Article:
Although the game maintains the illusion of free three-dimensional movement, in reality each action loads a pre-scripted FMV sequence. Gameplay is essentially restricted to moving left and right, forward and backward or moving in to examine certain objects. The story is followed through first person perspective. Some events may not trigger until Fred has spoken to one of the townspeople. Items can be collected and every important encounter is stored in a memory log. The player can save progress anywhere, anytime.

While the storyline of disc 1 follows a fairly linear course, disc 2 allows for multiple outcomes to the game, depending on what choices the player makes at a given moment or which items are used.


The number 4 seems to hold some significance in Lunacy. The gateway to the City of Moons can only be accessed once every four years. Correspondingly, the wind blows only once every four years in Misty Town. In the City of Moons, the object is to free four butterflies, each of which connects roughly to one of the four elements: earth, water, wind and fire (light). When Fred descends into the well to find the gateway to the City of Moons it is these four elements that open the portal when brought together.

Anthony seems to be the only character unaffected by the City of Moons, as he is not imprisoned when he arrives nor does he suffer from amnesia after he leaves.

A number of hidden bonus movies can be accessed after the game is completed by re-inserting disc 1 and entering the code x, y, z, a, b, c, l, r at the title screen. Depending on the outcome of the main game, the player will get to see 1 or 5 movies, among others the hidden sequence where Zaboo reveals her past.


Though Atlus USA published Lunacy in North America, the game was translated and localized by Sega.[2] Sega offered the game's North American publication rights to third party companies so that they could devote more of their marketing efforts to more high-profile games.[2]


Review scores
Publication Score
EGM 5.625/10[3]
GameFan 91/100[4]
GameSpot 5.8/10[5]
Next Generation 3/5 stars[6]
Sega Saturn Magazine 66%[7]

Though Lunacy met with a range of critical opinions, reviews almost universally agreed that the game combines compelling story elements and graphics with the limited gameplay typical of the interactive movie genre. Critics particularly remarked that the graphics are exceptionally detailed and effectively bring to life the surreal settings,[3][4][5][6][7][8] though some criticized that the characters' walking animations look fake.[3][7] Most critics disapproved of the gameplay, particularly that the puzzles are shallow and insultingly easy, an insult deepened by the hints given out by the characters.[3][6][7]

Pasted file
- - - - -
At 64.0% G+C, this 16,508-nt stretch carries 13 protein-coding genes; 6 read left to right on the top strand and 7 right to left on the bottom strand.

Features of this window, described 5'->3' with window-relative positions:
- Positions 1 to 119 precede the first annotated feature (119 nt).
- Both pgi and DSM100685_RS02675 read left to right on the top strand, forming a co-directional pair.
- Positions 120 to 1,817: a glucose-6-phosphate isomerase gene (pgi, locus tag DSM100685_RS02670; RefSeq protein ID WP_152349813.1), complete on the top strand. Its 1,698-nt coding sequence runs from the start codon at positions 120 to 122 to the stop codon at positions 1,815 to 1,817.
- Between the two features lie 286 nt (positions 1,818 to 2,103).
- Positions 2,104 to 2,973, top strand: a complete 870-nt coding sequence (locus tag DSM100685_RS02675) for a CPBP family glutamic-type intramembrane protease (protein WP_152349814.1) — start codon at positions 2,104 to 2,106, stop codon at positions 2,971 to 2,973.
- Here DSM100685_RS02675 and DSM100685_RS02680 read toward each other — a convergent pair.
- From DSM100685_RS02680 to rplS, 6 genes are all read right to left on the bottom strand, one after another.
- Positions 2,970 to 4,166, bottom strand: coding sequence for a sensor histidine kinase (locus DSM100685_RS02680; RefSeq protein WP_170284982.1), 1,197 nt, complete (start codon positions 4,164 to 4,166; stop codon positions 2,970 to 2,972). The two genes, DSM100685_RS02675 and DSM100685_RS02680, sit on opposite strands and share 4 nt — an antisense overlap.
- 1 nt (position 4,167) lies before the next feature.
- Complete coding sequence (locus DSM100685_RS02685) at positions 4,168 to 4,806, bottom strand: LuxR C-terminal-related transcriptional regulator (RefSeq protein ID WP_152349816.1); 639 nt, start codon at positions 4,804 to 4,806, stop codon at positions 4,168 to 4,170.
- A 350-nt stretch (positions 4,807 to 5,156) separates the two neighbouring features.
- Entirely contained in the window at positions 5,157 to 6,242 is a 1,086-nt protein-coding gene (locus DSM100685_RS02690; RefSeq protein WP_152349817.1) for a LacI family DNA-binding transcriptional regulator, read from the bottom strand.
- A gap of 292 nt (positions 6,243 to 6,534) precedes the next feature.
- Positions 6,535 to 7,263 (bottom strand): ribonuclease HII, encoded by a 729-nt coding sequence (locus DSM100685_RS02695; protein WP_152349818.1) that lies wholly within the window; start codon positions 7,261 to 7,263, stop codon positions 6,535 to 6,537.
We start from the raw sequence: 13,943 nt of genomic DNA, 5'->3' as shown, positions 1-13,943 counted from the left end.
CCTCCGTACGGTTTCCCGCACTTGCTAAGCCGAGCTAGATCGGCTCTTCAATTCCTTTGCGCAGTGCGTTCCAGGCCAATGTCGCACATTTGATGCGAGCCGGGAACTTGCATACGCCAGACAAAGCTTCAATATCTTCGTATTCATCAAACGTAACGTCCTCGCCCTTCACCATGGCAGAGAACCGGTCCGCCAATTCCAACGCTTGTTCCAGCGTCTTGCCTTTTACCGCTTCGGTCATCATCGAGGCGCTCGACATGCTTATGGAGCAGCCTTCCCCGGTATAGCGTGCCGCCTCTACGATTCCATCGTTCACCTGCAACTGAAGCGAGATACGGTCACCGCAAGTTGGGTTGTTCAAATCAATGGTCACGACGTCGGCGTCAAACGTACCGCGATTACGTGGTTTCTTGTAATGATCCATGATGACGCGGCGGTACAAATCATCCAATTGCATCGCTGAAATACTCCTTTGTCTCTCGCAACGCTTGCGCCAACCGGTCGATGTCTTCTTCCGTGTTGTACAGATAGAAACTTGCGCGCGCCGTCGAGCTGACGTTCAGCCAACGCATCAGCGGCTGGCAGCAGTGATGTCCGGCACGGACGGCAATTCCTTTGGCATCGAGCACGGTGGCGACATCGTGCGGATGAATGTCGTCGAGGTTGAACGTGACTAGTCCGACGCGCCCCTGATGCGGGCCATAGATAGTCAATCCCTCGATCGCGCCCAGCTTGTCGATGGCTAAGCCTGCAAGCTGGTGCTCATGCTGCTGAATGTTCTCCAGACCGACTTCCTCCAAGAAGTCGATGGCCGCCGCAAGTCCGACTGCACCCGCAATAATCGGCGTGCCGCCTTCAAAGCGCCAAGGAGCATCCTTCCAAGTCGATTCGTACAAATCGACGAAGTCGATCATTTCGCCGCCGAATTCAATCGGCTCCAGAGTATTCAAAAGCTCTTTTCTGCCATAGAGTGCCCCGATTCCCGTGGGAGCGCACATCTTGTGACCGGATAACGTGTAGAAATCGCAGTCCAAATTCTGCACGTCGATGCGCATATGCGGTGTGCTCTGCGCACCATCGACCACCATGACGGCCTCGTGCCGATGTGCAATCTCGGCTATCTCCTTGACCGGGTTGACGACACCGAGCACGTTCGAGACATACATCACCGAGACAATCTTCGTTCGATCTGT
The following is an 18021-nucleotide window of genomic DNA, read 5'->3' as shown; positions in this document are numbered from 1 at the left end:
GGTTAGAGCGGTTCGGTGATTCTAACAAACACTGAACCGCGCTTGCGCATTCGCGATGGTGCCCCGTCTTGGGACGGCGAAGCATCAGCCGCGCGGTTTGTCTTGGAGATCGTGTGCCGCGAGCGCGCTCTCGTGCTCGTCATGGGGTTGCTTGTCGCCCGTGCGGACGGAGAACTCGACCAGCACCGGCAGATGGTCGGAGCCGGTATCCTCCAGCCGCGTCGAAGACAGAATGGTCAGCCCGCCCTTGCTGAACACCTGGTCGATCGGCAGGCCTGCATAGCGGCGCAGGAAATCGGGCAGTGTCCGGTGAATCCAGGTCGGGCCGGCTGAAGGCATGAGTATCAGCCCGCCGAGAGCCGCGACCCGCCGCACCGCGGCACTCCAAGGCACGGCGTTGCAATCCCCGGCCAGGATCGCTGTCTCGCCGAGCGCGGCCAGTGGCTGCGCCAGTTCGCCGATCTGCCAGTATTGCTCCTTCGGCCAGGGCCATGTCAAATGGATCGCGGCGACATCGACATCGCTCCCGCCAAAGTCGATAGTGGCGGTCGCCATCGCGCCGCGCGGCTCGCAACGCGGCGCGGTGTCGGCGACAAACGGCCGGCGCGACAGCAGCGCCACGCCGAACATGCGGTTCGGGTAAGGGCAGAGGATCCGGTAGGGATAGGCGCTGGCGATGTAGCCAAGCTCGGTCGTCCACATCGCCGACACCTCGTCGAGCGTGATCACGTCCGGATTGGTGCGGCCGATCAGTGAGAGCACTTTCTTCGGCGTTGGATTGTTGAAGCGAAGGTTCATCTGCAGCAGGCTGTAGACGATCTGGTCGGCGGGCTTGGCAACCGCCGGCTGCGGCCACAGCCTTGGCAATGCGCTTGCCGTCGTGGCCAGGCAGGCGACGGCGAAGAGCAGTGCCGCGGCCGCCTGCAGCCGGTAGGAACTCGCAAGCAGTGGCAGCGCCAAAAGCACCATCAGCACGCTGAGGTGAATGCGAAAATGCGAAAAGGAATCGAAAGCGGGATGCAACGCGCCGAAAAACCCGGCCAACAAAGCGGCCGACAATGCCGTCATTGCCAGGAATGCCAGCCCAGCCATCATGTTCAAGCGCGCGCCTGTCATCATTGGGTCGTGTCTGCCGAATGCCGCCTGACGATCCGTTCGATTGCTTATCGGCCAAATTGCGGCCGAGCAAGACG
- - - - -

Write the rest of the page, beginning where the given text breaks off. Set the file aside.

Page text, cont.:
The game's bizarre and often cryptic dialogue (described by Glenn Rubenstein in GameSpot as "David Lynch meets David Mamet"[5]) was the subject of considerable commentary and varying reactions. Some found it intriguing,[5][6] while others characterized it as confusing[3] or stilted in a manner suggestive of English being spoken as a second language.[7] The English dub was praised for the quality of the acting but criticized for the poor lip syncing, typically both by the same critic.[5][6][8] Reviewing an import copy, Diehard GameFan's reviewers said the game was a rare example of an FMV game done right, praising the graphics, music and setting.[4] Most of Electronic Gaming Monthly's four reviewers found the game too slow-paced and mundane, especially in its first half, though Dan Hsu had a mildly positive response, remarking that "Lunacy brings a bit of variety to a market packed with game clones."[3] Stephen Fulljames gave it a negative review in Sega Saturn Magazine, asserting that "'interactive movies' will never be as exciting or playable as something generated in real time."[7] A reviewer for Next Generation concluded, "Although not a very deep title, Lunacy is just stylish enough to be as entertaining as a good late night movie or suspense novel."[6] Rubenstein similarly said that it was not really a game, but that it "makes up for its lack of interactivity with sheer entertainment value."[5] Scary Larry of GamePro was most enthusiastic about the game, scoring it a 4.0 out of 5 in graphics and funfactor and a perfect 5.0 in sound and control, summarizing that "This slick, creepy game combines D's eerie, latent sensuality with Myst's otherworldliness to create a challenging, captivating, movie-like mystery."[8]

See also[edit]


  1. ^ "Preview: Torico". Sega Saturn Magazine. No. 17. Emap International Limited. March 1997. pp. 26–27. 
  2. ^ a b "Lunacy: A Tale of Two Cities". Electronic Gaming Monthly. No. 91. Ziff Davis. February 1997. p. 142. 
  3. ^ a b c d e f "Review Crew: Lunacy". Electronic Gaming Monthly. No. 93. Ziff Davis. April 1997. p. 53. 
  4. ^ a b c Diehard Gamefan. Vol 4. Issue 6.
  5. ^ a b c d e f Rubenstein, Glenn (July 24, 1997). "Lunacy Review". GameSpot. Retrieved January 7, 2013. 
  6. ^ a b c d e f "Lunacy". Next Generation. No. 30. Imagine Media. June 1997. p. 122. 
  7. ^ a b c d e f Fulljames, Stephen (May 1997). "Review: Torico". Sega Saturn Magazine. No. 19. Emap International Limited. pp. 72–73. 
  8. ^ a b c "Saturn ProReview: Lunacy". GamePro. No. 104. IDG. May 1997. p. 92.